The new banking law would lock Kenya out of the global financial system if implemented, Central Bank of Kenya (CBK) governor Patrick Njoroge has warned.
The law, which was passed by Parliament last October, will also impede the war against corruption and money laundering.
Dr Njoroge spoke when he appeared before the National Assembly Finance and Planning Committee on Tuesday to explain why CBK had failed to implement the Amendment to the Banking Act Section 33C, compelling banks to issue fresh regulations on deposits and withdrawals.
He also said that a case on the same was pending at the High Court with the hearing set for March 29.
The amendment to the law, which was done without CBK's input or involvement, required the bank to develop regulations prescribing conditions on deposits and withdrawals within 30 days from October 1, 2018.
Effectively, MPs were demanding the removal of all regulations that require one moving more than Sh1 million through the financial system to declare the source, purpose and beneficiaries.
Dr Njoroge warned that such a move would put Kenya in danger of being blacklisted by the Financial Action Task Force (FATF), of which it’s a member.
However, Dr Njoroge said the provision was difficult to implement even as the members of the committee chaired by Kipkelion East MP Joseph Limo questioned why he had not published the regulations as required, more than six months of the inauguration of the Finance Act.
Dr Njoroge said the stipulated time-frame of 30 days was impossible to achieve. “The adverse effects of the amendment on the banking sector, would be immediate termination of relationships by foreign correspondent banks and closure of accounts of Kenyan banks (derisking),” Dr Njoroge told the committee. If the comments by the CBK governor are anything to go by, it means that the regional linkages of Kenyan banks will be adversely impacted. It also puts the law in dilemma regarding its implementation.
“Kenya’s banking sector will be blacklisted internationally and the country will most likely be blacklisted by the FATF,” the CBK boss insisted.
ATF is an inter-governmental body established to set standards and promote effective implementation of legal, regulatory and operational measures for combating money laundering, terrorist financing and proliferation of weapons of mass destruction.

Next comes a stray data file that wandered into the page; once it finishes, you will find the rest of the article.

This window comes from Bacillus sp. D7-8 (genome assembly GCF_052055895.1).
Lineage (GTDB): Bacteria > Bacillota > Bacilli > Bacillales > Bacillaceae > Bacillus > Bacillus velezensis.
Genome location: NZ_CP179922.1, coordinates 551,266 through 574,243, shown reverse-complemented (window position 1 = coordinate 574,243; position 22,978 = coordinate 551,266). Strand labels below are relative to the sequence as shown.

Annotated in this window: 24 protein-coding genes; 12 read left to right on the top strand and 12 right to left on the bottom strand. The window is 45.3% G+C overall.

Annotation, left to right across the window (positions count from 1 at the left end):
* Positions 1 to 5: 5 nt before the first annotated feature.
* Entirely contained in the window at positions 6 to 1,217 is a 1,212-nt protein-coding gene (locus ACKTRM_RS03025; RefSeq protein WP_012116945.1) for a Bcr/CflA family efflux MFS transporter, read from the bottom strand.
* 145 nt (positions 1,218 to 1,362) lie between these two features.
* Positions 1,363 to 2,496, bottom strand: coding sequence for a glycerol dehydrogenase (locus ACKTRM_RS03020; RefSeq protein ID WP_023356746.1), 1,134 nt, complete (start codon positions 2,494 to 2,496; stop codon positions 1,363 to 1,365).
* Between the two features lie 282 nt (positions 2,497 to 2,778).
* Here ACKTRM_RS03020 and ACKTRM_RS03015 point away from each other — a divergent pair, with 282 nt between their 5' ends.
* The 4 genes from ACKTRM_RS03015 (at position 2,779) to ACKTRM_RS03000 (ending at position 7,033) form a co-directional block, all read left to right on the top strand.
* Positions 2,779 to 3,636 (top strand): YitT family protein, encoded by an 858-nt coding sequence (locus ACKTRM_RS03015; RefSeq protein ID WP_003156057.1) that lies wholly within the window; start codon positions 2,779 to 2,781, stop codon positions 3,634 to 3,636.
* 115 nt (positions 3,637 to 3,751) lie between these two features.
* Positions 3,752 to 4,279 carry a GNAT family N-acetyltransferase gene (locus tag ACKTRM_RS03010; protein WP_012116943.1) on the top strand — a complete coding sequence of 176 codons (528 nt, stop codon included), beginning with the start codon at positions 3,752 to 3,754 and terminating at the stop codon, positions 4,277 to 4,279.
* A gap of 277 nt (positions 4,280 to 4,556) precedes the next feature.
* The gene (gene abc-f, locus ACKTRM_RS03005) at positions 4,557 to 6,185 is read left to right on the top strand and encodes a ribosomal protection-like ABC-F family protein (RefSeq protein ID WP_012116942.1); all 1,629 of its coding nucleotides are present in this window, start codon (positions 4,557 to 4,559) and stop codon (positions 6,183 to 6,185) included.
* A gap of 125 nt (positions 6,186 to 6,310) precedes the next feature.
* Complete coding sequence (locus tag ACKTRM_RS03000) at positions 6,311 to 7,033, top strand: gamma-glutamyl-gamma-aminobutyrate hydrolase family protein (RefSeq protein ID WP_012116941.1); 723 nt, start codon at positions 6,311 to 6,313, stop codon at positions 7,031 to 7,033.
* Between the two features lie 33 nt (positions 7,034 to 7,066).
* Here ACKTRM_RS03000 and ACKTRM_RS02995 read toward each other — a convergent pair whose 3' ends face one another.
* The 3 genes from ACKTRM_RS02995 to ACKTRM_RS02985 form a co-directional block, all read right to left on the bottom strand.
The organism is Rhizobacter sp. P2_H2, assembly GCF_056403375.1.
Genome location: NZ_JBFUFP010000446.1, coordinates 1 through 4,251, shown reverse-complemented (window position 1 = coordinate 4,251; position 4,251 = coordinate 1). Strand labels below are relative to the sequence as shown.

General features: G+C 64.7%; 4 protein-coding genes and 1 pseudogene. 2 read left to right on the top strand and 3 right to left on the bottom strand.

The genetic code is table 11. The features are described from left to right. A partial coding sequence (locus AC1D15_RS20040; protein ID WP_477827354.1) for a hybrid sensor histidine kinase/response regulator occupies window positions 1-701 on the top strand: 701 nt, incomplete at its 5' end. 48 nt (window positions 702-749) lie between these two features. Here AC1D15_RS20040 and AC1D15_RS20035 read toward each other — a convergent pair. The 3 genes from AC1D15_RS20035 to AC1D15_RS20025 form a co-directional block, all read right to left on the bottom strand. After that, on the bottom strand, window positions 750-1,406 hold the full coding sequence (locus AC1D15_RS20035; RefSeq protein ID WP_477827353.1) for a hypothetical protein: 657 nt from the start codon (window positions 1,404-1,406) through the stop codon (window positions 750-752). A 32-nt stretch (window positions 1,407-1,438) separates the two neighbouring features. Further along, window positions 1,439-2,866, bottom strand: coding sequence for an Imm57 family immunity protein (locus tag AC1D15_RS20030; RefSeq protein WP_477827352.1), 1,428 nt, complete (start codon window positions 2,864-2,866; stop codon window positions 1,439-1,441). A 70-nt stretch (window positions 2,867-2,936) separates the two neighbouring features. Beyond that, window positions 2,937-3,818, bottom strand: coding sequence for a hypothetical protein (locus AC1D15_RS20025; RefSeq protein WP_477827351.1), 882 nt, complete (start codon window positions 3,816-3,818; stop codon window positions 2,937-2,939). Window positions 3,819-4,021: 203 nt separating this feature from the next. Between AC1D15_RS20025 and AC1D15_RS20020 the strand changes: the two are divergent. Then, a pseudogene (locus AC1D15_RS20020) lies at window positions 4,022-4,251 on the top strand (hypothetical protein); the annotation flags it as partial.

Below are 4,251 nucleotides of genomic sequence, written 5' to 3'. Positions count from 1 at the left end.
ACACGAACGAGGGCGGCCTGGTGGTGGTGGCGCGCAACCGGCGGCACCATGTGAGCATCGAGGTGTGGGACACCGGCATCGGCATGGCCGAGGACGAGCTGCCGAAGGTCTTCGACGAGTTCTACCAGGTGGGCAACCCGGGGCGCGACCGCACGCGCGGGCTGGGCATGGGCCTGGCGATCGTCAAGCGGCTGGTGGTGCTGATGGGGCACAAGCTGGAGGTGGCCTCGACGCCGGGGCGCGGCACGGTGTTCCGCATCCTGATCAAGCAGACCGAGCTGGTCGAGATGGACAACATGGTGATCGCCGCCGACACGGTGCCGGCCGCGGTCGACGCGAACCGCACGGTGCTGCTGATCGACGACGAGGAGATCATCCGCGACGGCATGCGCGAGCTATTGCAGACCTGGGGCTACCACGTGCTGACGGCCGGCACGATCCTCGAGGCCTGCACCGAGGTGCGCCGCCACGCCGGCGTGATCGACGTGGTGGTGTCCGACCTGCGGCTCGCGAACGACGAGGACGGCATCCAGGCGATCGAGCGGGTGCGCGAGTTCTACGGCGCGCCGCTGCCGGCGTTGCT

On Thursday last week, MPs Aden Duale (Leader of Majority) Junet Mohamed (Suna East) among others accused Dr Njoroge of using illegal means to regulate the banking industry, a move they said had stifled liquidity in the financial sector.
Mr Duale said the actions by the CBK governor would lead to serious ramifications on the industry.
“When you sell your three camels and go to the bank, you are asked where the money is coming from. What the governor is doing is not good for a growing economy like Kenya. The whole liquidity in the bank is stifled. This tendency of disregarding Parliament and its powers, must stop,” he said.
According to Mr Mohamed, what CBK governor is doing in the financial sector is unacceptable and illegal.
“You cannot just wake up one morning and do irregularities in form of circulars to the financial sector. His term is coming to an end in March. This House should not renew it, we must deal with him,” he said.
Mr Mohamed noted that the circulars had made it mandatory to fill forms whenever “you want to appropriate your own money, either to pay employees or for other use.” This, he added, had made majority of Kenyans to prefer “pillow” banking.
“He should not make it so difficult for the people doing genuine business because he has turned banks into documentation bureaus. We are not supporting money laundering among others, but when genuine business is being frustrated, we can’t keep quiet,” said Mr Mohamed.
The MPs’ comments forced Speaker Justin Muturi’s reaction even though he had called for patience until the governor had appeared before the committee.
“If it is being followed or a requirement being imposed on customers purporting to have force of law, unless it has been sanctioned by Parliament, they will be null and void,” Mr Muturi said.
But appearing before the Justice and Legal Affairs Committee (JLAC) on Monday, DPP Haji said lessening the rules will affect the fight against terrorism.
“If we are going to succeed in the terrorism war, the CBK governor must be supported. The rules are very important because they regulate against suspicious withdrawals and deposits,” Mr Haji said.
He also narrated how some banks violated the rules to permit money to be transferred to terrorist accounts in Syria and Jilib in Somalia that were used to fund the January 15, 2019 Dusit complex terrorist attack in Nairobi.
The CBK boss was required to publish the new regulations by October 31 2018 -30 days after coming into force of the Finance Act.